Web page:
I don’t know if you’re like me. It can take a while for something to stick. Some people pick up on everything and seem to have no trouble understanding what seems to bounce off my thick skull.

” Don’t you know that the runners in a stadium all race, but only one receives the prize? Run in such a way to win the prize. “

-1 Corinthians 9:24

This verse is one of those things that never really stuck for me. I’ve heard it and read it over and over, but it never really meant much to me. The worst part might be that I was a runner. I started running cross country in middle school. I wasn’t very good. In fact my sophomore year in high school I finished last in a race. Something seemed to happen in my junior year though. We hot a new coach and I finally started to grow. I went from being the worst on the team to one of the top 5 on the team. In 11th grade I also ran track and was the second fastest in the mile and topped off at a 5:01 pace. I never ran track again and have often wondered what would have been if I ran one more year. My last year in high school was my best by far for cross country. I inconsistently ran sub 20 minute 5ks but never had a desire to make the jump to college, until that is my senior year of college when I would give it another shot.

The two factors that kept me from making the leap from a good runner to a great runner were desire and my lack of discipline. In my mind I wasn’t a runner, I was a wrestler. I was proud to be on the varsity wrestling team. Running was how I stayed in shape so I could make weight when the season started. I didn’t have the mentality of a runner, in some ways I was using that sport to better my self for what I felt was my sport.

My off season practice was awful, it was basically nonexistent. Every summer I had good intentions of running, but it was always so hot, and the bugs, who wanted to be out in that. About a week before practice would start for the season I would realize that I was not in the shape I should be and needed to start practicing, but it was always too late.

My mentality was not of a true runner, certainly not of someone running to win the race. I started running again recently. It was harder than I remembered. At my age now it feels like every step is a battle on some days. I was nearing the end of a run when this verse finally clicked with me. Once again I had unintentionally set up my run to end on an uphill. I knew soon my phone would inform me that my run was over but I didn’t know when it was going to happen. My breathing was labored and my legs were tired. I knew I wasn’t able to go much farther, but I also knew I wasn’t done. Just one more step I told my self, and then another. I took my eyes off the top of the hill and looked at what was right in front of me. Just one more step. It felt like forever, and yet before I knew it I had reached the top of the hill, and moments later the end of my run. Paul was right, running is the perfect metaphor for ministry and pressing on for the gospel.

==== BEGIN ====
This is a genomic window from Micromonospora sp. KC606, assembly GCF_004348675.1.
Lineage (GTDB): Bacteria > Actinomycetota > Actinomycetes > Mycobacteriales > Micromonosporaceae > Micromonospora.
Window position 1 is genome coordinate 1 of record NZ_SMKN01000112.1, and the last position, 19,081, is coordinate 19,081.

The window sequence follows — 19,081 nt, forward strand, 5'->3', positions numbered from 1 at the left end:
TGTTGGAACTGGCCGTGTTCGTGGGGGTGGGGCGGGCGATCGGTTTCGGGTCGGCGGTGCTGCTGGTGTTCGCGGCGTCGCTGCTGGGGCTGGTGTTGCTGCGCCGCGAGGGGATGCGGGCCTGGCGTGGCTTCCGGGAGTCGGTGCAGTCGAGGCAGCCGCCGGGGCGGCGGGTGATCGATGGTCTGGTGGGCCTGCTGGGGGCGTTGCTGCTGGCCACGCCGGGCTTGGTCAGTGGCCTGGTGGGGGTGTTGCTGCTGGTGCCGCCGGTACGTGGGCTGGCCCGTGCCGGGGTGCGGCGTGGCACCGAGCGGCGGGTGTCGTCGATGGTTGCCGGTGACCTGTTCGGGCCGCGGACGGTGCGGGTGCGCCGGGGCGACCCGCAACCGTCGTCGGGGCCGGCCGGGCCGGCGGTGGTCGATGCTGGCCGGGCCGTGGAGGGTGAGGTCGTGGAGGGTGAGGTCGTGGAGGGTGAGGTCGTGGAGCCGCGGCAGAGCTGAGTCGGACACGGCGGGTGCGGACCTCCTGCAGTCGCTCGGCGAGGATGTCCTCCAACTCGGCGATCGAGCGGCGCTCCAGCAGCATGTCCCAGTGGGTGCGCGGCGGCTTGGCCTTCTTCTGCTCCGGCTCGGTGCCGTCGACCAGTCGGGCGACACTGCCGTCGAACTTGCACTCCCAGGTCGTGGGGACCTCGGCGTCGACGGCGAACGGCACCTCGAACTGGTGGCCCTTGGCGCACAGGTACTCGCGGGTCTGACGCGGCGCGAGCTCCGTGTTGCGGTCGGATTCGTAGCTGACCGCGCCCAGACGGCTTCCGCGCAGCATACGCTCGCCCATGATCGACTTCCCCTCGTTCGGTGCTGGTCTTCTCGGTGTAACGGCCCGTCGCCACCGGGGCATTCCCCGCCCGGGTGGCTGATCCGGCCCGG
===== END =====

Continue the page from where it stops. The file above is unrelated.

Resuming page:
Running is grueling and the hardest part is not the physical, but the mental. Your body always wants to stop before it really needs to. Your mind must take over and push through or you never advance. Ministry is also grueling and this year has been the more difficult than any before it. For the first time I understand why so many people drop out of the race of ministry. There is criticism, seeing people you’re poured your self into leave the faith, and huge expectations. Yet we are called to continue, to push through the pain and take one more step. The practice of daily prayer and Bible reading are what allow us to continue to run the race and see the victory of the Kingdom of Heaven, strengthening our spiritual muscles.

I hope that if you are reading this that you are not in a season where ministry and living the gospel have not become a race that looks unwinnable. If you are, know that there is hope. Know that the LORD longs to see you keep going and that He has equipped you for this race, He has not and will not abandon you. Press on to win the race!

Brian and his wife Anna serve in the metro Atlanta area, home to people from more than 761 different people groups. They work with refugees and urban poor with Envision Atlanta. Brian has helped Envision Atlanta start two businesses, a window cleaning company, and a mobile thrift store. One of the goals of each business is to provide job training and livable wages to its workers. In October of 2018, Alazne Grace was officially adopted into the Baldwin home. Brian and Anna are required to raise their own support to pay their salary and would love to expand their monthly supporters. You can give here. Envision is part of the Christian and Missionary Alliance and your gifts are all tax deductible. Every gift is valuable for advancing the work being done. You can also sign up for Brian and Anna’s newsletter here (outside link FYI).

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